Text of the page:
Touched by the Angels

(just pretend I made a clever pun on "Wells")

It’s hard to get too worked up over one loss in July, especially when it signals the end of a 12-game winning streak. Sooner or later, someone in the rotation was bound to have an off night. The past 3 weeks of Ranger baseball shifted so much focus onto the talent of this rotation that it may have caused many to forget  just how young it actually is. Maybe there is no reason for angst over 1 game in July that marked the end of a historic run of pitching, defense, and winning; after all, this team has shown incredible resiliency under Ron Washington, whether it be in the face of on-field adversity or real life tragedy.

On the other hand, last night certainly felt like more than just .62% of the 2011 season. The fact that it came against the only other credible threat in the division hurts. With more than half of the game complete, the Rangers had a five run lead, and the Angels were reeling. The top of the 5th could have easily been a catastrophic moment for the Angels season, culminating in Wells’ humiliating misplay in left field where he simply lost the ball in the lights, turning an out into a 2 run double for Torrealba. Finish that game off, and the Angels are 6 games back and on the verge of getting swept at home. Maybe doubt starts to creep in. Maybe the Angels front office is pushed one step closer to making another desperate move in the trade market and over-paying for a rental player. At worst, it would have guaranteed that the Rangers leave Los Angeles/Anaheim with a larger lead than they had when they arrived. Instead, the Angels will throw Jared Weaver in the rubber match of a home series with a chance to pull within 3 games of the division lead.

For those who would argue that July is too early in the baseball season to worry about one game, remember this: a game is a game, regardless of when it happens (Yogi Berra wishes he would’ve thought of that). It doesn’t matter when it was played. Adding one game to a division lead is critical, especially early on, and precisely because no one knows what will happen during the season. God forbid one of the starting pitchers gets injured, or Hamilton goes down again, or Kinsler gets mired in another slump, or Cruz pulls another hamstring, or Ogando wears down at the end of the season–but any of those things can happen, and odds are at least one of them will. When a team has a five run lead past the 5th inning, it simply must take advantage. Win the games now, and when Hamilton misses two weeks, it doesn’t mean the difference between playing in post-season and watching it. When the Rangers game against Oakland was called because of weather despite being two outs away from an official game and having built a 7-0 lead, it hurt. Sure, it was only May, but when the team does that much work to build a lead, it stings to lose that opportunity. Whether the game is played in April or September, it all counts the same. If you wait until September to play meaningful ball, there is usually no meaningful ball left to play.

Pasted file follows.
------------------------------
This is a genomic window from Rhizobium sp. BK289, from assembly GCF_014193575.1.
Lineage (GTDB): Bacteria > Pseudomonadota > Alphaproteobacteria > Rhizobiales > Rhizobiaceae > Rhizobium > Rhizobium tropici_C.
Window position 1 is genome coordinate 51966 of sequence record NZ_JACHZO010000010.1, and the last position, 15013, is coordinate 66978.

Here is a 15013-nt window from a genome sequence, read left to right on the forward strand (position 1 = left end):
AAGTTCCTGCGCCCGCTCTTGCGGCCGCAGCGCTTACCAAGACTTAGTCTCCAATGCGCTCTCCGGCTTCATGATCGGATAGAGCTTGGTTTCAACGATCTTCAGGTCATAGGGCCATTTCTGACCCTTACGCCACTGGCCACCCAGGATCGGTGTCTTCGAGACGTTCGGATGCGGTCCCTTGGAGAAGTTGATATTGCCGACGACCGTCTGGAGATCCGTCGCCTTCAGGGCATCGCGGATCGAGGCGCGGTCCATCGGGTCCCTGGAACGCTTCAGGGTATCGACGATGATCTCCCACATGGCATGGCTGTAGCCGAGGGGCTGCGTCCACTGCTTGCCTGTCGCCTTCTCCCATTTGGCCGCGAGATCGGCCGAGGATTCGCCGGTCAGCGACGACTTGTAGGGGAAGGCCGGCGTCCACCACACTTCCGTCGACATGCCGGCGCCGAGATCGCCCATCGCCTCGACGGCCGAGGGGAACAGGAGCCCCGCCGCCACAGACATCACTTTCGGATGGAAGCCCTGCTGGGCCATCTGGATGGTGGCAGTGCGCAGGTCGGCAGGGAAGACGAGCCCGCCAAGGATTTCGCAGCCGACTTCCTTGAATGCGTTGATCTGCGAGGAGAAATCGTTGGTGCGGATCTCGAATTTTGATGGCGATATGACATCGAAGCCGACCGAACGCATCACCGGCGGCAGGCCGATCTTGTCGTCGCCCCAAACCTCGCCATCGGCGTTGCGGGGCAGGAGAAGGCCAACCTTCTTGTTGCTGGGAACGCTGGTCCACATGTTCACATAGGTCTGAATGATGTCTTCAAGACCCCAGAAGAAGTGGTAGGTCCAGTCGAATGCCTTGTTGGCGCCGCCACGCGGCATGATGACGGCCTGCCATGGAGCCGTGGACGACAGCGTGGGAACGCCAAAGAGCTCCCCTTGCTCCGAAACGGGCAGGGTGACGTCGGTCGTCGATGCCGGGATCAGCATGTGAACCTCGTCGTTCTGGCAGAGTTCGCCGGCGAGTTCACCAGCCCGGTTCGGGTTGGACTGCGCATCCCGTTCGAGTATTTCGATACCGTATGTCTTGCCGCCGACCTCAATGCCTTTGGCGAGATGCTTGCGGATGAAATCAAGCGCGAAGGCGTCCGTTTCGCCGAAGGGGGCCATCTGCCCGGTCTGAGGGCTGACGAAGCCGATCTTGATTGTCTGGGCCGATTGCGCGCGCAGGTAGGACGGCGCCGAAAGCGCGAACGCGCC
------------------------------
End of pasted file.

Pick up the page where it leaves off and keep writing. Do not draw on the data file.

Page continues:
For Whom the Bell Tolls?

But beyond that, a game like last night hurts the Rangers because it once again exposed the soft underbelly of the bullpen to the rest of the league. It is no secret that the Rangers are in the market for an impact bullpen guy, and teams like San Diego, Oakland, Washington, etc. are looking to deal. In one sense, Texas is dealing from a position of strength because their farm system is so incredibly stocked with talent that they could put together a package that no other contenders could match, if they chose to do so. More importantly, the 12 game (pitching-led) winning steak made the Rangers appear more as a team that could afford to pass on any deal if they felt it was mortgaging too much of the future. Last night’s bullpen failure reminded the league that Texas needs bullpen help, which can only serve to drive up the price of a Heath Bell, Mike Adams, or a Tyler Clippard. The fact that it happened in such a high profile divisional game and in such dramatic fashion can only hurt the Rangers’ chances of acquiring an impact pitcher without giving up too much.

The bottom is, last night stung. It makes it more likely that Texas will have to win one, two, or even three of those games in LA at season’s end, instead of using those games to rest Andrus, Hamilton, and Cruz while setting up the playoff rotation. It reinforced the idea around the league that the Rangers need bullpen help, instead of being a team that is open to a deal for the right price. The mentality of the Rangers is not in question. They will bounce back immediately from such a disappointing loss. Would the Angels have been able to do the same? I guess we’ll never know.

Statement 1: The Rangers are not a first place baseball team.

Statement 2: This statement is false.